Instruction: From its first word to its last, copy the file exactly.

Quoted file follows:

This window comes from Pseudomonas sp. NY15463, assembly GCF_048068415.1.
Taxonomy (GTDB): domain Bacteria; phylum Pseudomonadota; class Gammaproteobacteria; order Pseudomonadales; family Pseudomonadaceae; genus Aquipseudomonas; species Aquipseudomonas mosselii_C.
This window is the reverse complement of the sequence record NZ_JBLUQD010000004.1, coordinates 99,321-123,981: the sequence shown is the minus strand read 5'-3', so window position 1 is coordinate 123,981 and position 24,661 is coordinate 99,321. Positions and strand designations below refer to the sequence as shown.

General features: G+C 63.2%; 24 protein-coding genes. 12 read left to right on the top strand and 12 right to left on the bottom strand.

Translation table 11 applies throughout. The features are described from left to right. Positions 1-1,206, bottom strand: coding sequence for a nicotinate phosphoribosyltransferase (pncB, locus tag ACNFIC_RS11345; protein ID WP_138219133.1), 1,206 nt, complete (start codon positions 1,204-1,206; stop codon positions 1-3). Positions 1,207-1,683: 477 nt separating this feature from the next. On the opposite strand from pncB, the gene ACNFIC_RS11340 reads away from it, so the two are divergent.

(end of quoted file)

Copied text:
This window comes from Pseudomonas sp. NY15463, assembly GCF_048068415.1.
Taxonomy (GTDB): domain Bacteria; phylum Pseudomonadota; class Gammaproteobacteria; order Pseudomonadales; family Pseudomonadaceae; genus Aquipseudomonas; species Aquipseudomonas mosselii_C.
This window is the reverse complement of the sequence record NZ_JBLUQD010000004.1, coordinates 99,321-123,981: the sequence shown is the minus strand read 5'-3', so window position 1 is coordinate 123,981 and position 24,661 is coordinate 99,321. Positions and strand designations below refer to the sequence as shown.

General features: G+C 63.2%; 24 protein-coding genes. 12 read left to right on the top strand and 12 right to left on the bottom strand.

Translation table 11 applies throughout. The features are described from left to right. Positions 1-1,206, bottom strand: coding sequence for a nicotinate phosphoribosyltransferase (pncB, locus tag ACNFIC_RS11345; protein ID WP_138219133.1), 1,206 nt, complete (start codon positions 1,204-1,206; stop codon positions 1-3). Positions 1,207-1,683: 477 nt separating this feature from the next. On the opposite strand from pncB, the gene ACNFIC_RS11340 reads away from it, so the two are divergent.